“You preach too hard. Why are you doing all the work?”
Being a young man at the time, I did not appreciate the critique. But I listened.
The retired minister I respected explained what he meant. “If you do all the work, the congregation will sit back and feel off the hook. Let them share the work of comprehending the text. Let them share in the giving of energy to the job. Let them make some of the connections to the illustrations you use. Besides, isn’t the Holy Spirit supposed to be in this somewhere?”
I had been preaching and teaching for several years when I happened to have this man in the congregation. I realize now that he gave some of the best advice for leaders I’ve ever heard.
So I slowed a little, asked more questions from the pulpit, and from the lectern when I taught. Let silence “belong to us,” not just to me, to fill with words. Sure enough, people seemed to attend more closely to the sermon or the topic in class. Discussion times more often turned into real teaching conversations. I had known, intellectually, that the Holy Spirit is present everywhere. Now I came to rely more on the work of the Spirit.
From time to time, with teachers and preachers I respect, I offer something similar -- gratis (maybe for them it’s worth what it costs). But I appreciated so much the intervention of that retired preacher I am willing to risk being thought a pest or a complainer. Those receiving my admonition to “share the energy” have sometimes thanked me later.
The main problem in Christian preaching and teaching today is on the other side -- the lack of passion. So when someone has energy to preach and teach, love of the text and love of the people in the congregation, it is somewhat awkward to offer any advice at all. It’s hard to hear it when you do have passion and want everyone to be growing in Christ. But we do need to share the energy.
This admonition to share the energy, let some come from the people as well as from you, seems to me to apply in all forms of Christian leadership. I relate it now to the Christian faith itself. I have come to believe the Holy Spirit actually does move us, enlightens us, grants us faith that others will share the inspiration in worship and work together. I suppose this website -- Faith and Leadership -- is one good location for discussing our faith and reliance on God’s gift of faith broadly among the saints.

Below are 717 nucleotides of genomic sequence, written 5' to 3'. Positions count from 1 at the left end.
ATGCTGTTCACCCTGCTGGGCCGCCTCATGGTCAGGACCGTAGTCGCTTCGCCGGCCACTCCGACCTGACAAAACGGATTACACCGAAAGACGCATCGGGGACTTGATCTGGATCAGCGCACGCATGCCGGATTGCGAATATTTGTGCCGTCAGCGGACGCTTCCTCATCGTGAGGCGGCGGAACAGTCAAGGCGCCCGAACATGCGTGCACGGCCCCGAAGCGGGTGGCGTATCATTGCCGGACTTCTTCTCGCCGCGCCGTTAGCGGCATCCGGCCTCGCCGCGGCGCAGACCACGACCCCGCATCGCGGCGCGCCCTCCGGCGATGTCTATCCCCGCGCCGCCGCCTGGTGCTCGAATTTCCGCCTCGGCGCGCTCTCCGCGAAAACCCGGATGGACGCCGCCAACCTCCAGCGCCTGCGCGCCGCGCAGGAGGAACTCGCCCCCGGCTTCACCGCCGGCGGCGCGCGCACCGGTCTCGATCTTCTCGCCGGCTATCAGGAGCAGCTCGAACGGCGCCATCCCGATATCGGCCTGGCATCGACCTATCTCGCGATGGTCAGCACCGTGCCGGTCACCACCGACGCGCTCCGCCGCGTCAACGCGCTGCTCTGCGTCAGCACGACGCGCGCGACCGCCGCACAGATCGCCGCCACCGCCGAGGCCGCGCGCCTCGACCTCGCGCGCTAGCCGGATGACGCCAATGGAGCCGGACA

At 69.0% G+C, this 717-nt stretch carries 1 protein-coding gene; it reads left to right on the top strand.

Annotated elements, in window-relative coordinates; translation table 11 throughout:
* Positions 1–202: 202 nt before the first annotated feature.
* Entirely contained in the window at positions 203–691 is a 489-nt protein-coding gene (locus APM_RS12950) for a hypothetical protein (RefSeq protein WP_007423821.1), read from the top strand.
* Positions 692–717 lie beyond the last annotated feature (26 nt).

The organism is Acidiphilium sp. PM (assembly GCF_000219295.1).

The pastor’s admonition was reinforced recently in a “Presbyterian Outlook” article by Jill Duffield, a fine pastor in South Carolina. She said a lifeguard called to her as she swam, “Glide, Mrs. Duffield. Glide!” She was, if I remember, frenetically engaged in the strokes and not getting enough distance from her exertion.
Not that I share the energy all the time, even now. I recently led a seminar in Seattle in the presence of the thoughtful author Anthony Robinson. Tony leads the Congregational Leaders Northwest network, consults throughout North America, and writes exceedingly well. His latest is, “Changing the Conversation: A Third Way for Congregations” (Eerdmans, 2008). At a break, he told me, “You do work hard.”
I tried to “glide,” but I was nervous that day, working on a new topic, and didn’t succeed. Some participants still rated the experience superb, some rated the workshop mediocre. I reflect now that doing more by doing less would have helped.
Louis Weeks is president emeritus of Union Presbyterian Seminary in Richmond, Virginia.